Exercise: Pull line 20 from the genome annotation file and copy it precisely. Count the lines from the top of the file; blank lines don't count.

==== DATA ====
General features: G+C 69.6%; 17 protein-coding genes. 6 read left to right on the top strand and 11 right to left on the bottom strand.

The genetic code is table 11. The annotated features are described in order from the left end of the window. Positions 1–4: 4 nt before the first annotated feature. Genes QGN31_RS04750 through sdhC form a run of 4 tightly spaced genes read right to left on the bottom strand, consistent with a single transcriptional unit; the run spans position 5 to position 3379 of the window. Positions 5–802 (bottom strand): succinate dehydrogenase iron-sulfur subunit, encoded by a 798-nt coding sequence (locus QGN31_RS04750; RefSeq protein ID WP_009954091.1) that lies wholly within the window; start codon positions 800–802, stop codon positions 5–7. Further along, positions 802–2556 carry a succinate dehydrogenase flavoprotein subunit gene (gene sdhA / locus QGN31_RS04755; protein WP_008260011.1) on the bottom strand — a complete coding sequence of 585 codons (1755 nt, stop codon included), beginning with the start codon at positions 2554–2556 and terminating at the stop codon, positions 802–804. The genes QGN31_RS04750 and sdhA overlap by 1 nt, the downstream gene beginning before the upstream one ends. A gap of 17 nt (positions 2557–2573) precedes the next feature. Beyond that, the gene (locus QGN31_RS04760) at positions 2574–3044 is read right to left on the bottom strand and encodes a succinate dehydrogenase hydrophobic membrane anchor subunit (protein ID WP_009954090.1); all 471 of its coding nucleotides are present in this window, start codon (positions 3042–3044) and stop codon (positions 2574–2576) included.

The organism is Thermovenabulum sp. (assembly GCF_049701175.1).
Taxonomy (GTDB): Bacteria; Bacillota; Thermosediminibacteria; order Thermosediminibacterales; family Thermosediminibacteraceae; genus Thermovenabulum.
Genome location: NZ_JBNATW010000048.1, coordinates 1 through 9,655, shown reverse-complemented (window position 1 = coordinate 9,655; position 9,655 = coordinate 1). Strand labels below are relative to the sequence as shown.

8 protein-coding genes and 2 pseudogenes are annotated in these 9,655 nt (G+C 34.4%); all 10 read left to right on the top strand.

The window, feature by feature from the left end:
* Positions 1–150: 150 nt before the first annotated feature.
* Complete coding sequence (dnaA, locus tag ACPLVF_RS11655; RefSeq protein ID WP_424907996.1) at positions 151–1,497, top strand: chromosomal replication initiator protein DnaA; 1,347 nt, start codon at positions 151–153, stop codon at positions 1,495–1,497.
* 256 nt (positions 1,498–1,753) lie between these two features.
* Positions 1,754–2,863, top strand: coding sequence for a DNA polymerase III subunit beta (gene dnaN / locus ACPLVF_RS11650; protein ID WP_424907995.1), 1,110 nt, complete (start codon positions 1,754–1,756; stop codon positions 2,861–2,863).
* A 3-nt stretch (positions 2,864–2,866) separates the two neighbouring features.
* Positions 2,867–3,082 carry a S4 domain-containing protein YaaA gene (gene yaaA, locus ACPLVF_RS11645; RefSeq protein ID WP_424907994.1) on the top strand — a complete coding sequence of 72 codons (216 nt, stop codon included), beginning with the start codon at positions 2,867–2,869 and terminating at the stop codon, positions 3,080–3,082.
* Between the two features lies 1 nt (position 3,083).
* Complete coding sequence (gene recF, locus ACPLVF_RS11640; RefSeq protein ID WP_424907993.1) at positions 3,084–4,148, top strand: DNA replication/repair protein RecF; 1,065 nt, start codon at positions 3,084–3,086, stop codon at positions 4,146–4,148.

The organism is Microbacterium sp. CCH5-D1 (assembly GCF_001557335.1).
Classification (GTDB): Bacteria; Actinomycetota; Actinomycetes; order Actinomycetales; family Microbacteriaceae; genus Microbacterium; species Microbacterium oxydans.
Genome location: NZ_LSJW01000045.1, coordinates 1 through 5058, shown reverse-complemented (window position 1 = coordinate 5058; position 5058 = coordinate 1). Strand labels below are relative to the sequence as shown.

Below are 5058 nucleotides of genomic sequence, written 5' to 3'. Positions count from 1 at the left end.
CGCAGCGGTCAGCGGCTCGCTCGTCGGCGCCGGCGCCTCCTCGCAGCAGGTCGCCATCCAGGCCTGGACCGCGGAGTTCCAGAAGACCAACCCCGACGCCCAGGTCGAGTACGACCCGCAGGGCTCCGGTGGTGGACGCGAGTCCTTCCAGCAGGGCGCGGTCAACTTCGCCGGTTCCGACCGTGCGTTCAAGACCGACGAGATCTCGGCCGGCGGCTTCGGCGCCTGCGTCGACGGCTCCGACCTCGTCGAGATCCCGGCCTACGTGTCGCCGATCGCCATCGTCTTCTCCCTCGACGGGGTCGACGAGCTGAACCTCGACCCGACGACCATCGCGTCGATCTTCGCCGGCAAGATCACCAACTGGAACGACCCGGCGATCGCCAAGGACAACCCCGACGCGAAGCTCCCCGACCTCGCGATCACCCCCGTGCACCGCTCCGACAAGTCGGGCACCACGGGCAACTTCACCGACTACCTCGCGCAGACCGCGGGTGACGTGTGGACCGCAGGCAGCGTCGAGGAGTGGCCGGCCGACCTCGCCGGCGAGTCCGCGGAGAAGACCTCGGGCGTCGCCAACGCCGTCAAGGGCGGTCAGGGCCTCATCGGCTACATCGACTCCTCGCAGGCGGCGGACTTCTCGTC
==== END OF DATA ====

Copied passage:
CGCAGCGGTCAGCGGCTCGCTCGTCGGCGCCGGCGCCTCCTCGCAGCAGGTCGCCATCCAGGCCTGGACCGCGGAGTTCCAGAAGACCAACCCCGACGCCCAGGTCGAGTACGACCCGCAGGGCTCCGGTGGTGGACGCGAGTCCTTCCAGCAGGGCGCGGTCAACTTCGCCGGTTCCGACCGTGCGTTCAAGACCGACGAGATCTCGGCCGGCGGCTTCGGCGCCTGCGTCGACGGCTCCGACCTCGTCGAGATCCCGGCCTACGTGTCGCCGATCGCCATCGTCTTCTCCCTCGACGGGGTCGACGAGCTGAACCTCGACCCGACGACCATCGCGTCGATCTTCGCCGGCAAGATCACCAACTGGAACGACCCGGCGATCGCCAAGGACAACCCCGACGCGAAGCTCCCCGACCTCGCGATCACCCCCGTGCACCGCTCCGACAAGTCGGGCACCACGGGCAACTTCACCGACTACCTCGCGCAGACCGCGGGTGACGTGTGGACCGCAGGCAGCGTCGAGGAGTGGCCGGCCGACCTCGCCGGCGAGTCCGCGGAGAAGACCTCGGGCGTCGCCAACGCCGTCAAGGGCGGTCAGGGCCTCATCGGCTACATCGACTCCTCGCAGGCGGCGGACTTCTCGTC